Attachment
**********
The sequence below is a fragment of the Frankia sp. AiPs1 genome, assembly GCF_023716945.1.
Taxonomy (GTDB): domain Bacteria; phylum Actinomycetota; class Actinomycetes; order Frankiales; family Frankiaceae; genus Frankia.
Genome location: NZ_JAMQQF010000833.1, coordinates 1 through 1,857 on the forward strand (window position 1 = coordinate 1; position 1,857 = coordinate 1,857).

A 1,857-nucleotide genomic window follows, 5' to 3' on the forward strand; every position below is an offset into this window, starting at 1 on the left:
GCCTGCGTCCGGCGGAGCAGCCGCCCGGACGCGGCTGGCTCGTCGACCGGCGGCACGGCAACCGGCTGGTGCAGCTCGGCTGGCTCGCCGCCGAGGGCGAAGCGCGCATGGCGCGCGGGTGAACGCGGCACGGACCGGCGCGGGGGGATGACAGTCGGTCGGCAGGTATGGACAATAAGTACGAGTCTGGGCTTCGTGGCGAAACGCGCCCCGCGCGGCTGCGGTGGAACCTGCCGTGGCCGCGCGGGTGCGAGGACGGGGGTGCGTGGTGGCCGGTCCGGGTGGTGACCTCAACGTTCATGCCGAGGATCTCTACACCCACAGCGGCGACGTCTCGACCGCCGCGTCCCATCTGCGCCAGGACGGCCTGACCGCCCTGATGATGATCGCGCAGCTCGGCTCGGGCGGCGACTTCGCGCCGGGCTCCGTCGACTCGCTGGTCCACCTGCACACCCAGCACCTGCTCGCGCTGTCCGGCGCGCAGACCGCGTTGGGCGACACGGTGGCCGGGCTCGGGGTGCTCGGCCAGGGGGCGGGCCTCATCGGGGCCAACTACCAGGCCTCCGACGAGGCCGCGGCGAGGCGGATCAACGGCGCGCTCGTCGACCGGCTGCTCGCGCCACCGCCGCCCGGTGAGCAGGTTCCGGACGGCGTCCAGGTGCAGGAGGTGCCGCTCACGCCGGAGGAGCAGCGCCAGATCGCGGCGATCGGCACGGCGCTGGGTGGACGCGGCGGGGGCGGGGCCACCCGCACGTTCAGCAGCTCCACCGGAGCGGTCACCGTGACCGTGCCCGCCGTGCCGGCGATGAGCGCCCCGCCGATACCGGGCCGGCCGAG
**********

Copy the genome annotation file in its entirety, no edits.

The sequence below is a fragment of the Frankia sp. AiPs1 genome, assembly GCF_023716945.1.
Taxonomy (GTDB): domain Bacteria; phylum Actinomycetota; class Actinomycetes; order Frankiales; family Frankiaceae; genus Frankia.
Genome location: NZ_JAMQQF010000833.1, coordinates 1 through 1,857 on the forward strand (window position 1 = coordinate 1; position 1,857 = coordinate 1,857).

A 1,857-nucleotide genomic window follows, 5' to 3' on the forward strand; every position below is an offset into this window, starting at 1 on the left:
GCCTGCGTCCGGCGGAGCAGCCGCCCGGACGCGGCTGGCTCGTCGACCGGCGGCACGGCAACCGGCTGGTGCAGCTCGGCTGGCTCGCCGCCGAGGGCGAAGCGCGCATGGCGCGCGGGTGAACGCGGCACGGACCGGCGCGGGGGGATGACAGTCGGTCGGCAGGTATGGACAATAAGTACGAGTCTGGGCTTCGTGGCGAAACGCGCCCCGCGCGGCTGCGGTGGAACCTGCCGTGGCCGCGCGGGTGCGAGGACGGGGGTGCGTGGTGGCCGGTCCGGGTGGTGACCTCAACGTTCATGCCGAGGATCTCTACACCCACAGCGGCGACGTCTCGACCGCCGCGTCCCATCTGCGCCAGGACGGCCTGACCGCCCTGATGATGATCGCGCAGCTCGGCTCGGGCGGCGACTTCGCGCCGGGCTCCGTCGACTCGCTGGTCCACCTGCACACCCAGCACCTGCTCGCGCTGTCCGGCGCGCAGACCGCGTTGGGCGACACGGTGGCCGGGCTCGGGGTGCTCGGCCAGGGGGCGGGCCTCATCGGGGCCAACTACCAGGCCTCCGACGAGGCCGCGGCGAGGCGGATCAACGGCGCGCTCGTCGACCGGCTGCTCGCGCCACCGCCGCCCGGTGAGCAGGTTCCGGACGGCGTCCAGGTGCAGGAGGTGCCGCTCACGCCGGAGGAGCAGCGCCAGATCGCGGCGATCGGCACGGCGCTGGGTGGACGCGGCGGGGGCGGGGCCACCCGCACGTTCAGCAGCTCCACCGGAGCGGTCACCGTGACCGTGCCCGCCGTGCCGGCGATGAGCGCCCCGCCGATACCGGGCCGGCCGAG